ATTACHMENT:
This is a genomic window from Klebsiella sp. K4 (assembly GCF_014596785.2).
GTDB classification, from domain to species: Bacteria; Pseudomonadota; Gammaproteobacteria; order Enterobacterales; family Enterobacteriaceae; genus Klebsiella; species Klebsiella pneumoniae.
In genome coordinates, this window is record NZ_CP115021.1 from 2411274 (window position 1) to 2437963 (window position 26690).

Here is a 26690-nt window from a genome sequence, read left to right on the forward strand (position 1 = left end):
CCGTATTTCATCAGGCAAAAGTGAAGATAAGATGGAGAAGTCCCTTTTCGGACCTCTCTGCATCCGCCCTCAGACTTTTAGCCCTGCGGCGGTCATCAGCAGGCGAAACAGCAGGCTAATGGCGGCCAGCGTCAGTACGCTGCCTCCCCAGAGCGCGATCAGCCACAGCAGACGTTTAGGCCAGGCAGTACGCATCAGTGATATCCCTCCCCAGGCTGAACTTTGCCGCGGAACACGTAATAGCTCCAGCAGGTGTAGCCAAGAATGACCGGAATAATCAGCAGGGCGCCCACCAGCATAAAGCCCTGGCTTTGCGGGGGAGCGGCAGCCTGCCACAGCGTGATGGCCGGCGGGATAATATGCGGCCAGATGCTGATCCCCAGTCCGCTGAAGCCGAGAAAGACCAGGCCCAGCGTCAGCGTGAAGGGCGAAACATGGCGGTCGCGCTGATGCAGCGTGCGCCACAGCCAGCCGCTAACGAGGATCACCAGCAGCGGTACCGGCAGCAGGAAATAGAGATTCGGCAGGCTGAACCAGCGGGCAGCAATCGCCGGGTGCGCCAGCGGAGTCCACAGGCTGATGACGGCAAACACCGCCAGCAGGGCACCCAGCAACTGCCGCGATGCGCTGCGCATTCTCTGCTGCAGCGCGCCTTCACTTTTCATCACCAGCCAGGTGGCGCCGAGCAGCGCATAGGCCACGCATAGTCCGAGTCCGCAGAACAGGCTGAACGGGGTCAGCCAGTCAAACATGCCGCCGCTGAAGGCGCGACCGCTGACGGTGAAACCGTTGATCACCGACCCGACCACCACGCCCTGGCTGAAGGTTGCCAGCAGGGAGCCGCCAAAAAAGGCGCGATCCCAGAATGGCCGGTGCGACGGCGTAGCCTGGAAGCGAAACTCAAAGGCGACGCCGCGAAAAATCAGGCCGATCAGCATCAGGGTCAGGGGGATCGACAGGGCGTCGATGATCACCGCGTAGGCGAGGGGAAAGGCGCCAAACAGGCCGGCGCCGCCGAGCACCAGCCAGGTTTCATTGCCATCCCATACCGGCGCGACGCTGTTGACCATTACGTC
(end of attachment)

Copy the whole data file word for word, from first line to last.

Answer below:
This is a genomic window from Klebsiella sp. K4 (assembly GCF_014596785.2).
GTDB classification, from domain to species: Bacteria; Pseudomonadota; Gammaproteobacteria; order Enterobacterales; family Enterobacteriaceae; genus Klebsiella; species Klebsiella pneumoniae.
In genome coordinates, this window is record NZ_CP115021.1 from 2411274 (window position 1) to 2437963 (window position 26690).

Here is a 26690-nt window from a genome sequence, read left to right on the forward strand (position 1 = left end):
CCGTATTTCATCAGGCAAAAGTGAAGATAAGATGGAGAAGTCCCTTTTCGGACCTCTCTGCATCCGCCCTCAGACTTTTAGCCCTGCGGCGGTCATCAGCAGGCGAAACAGCAGGCTAATGGCGGCCAGCGTCAGTACGCTGCCTCCCCAGAGCGCGATCAGCCACAGCAGACGTTTAGGCCAGGCAGTACGCATCAGTGATATCCCTCCCCAGGCTGAACTTTGCCGCGGAACACGTAATAGCTCCAGCAGGTGTAGCCAAGAATGACCGGAATAATCAGCAGGGCGCCCACCAGCATAAAGCCCTGGCTTTGCGGGGGAGCGGCAGCCTGCCACAGCGTGATGGCCGGCGGGATAATATGCGGCCAGATGCTGATCCCCAGTCCGCTGAAGCCGAGAAAGACCAGGCCCAGCGTCAGCGTGAAGGGCGAAACATGGCGGTCGCGCTGATGCAGCGTGCGCCACAGCCAGCCGCTAACGAGGATCACCAGCAGCGGTACCGGCAGCAGGAAATAGAGATTCGGCAGGCTGAACCAGCGGGCAGCAATCGCCGGGTGCGCCAGCGGAGTCCACAGGCTGATGACGGCAAACACCGCCAGCAGGGCACCCAGCAACTGCCGCGATGCGCTGCGCATTCTCTGCTGCAGCGCGCCTTCACTTTTCATCACCAGCCAGGTGGCGCCGAGCAGCGCATAGGCCACGCATAGTCCGAGTCCGCAGAACAGGCTGAACGGGGTCAGCCAGTCAAACATGCCGCCGCTGAAGGCGCGACCGCTGACGGTGAAACCGTTGATCACCGACCCGACCACCACGCCCTGGCTGAAGGTTGCCAGCAGGGAGCCGCCAAAAAAGGCGCGATCCCAGAATGGCCGGTGCGACGGCGTAGCCTGGAAGCGAAACTCAAAGGCGACGCCGCGAAAAATCAGGCCGATCAGCATCAGGGTCAGGGGGATCGACAGGGCGTCGATGATCACCGCGTAGGCGAGGGGAAAGGCGCCAAACAGGCCGGCGCCGCCGAGCACCAGCCAGGTTTCATTGCCATCCCATACCGGCGCGACGCTGTTGACCATTACGTC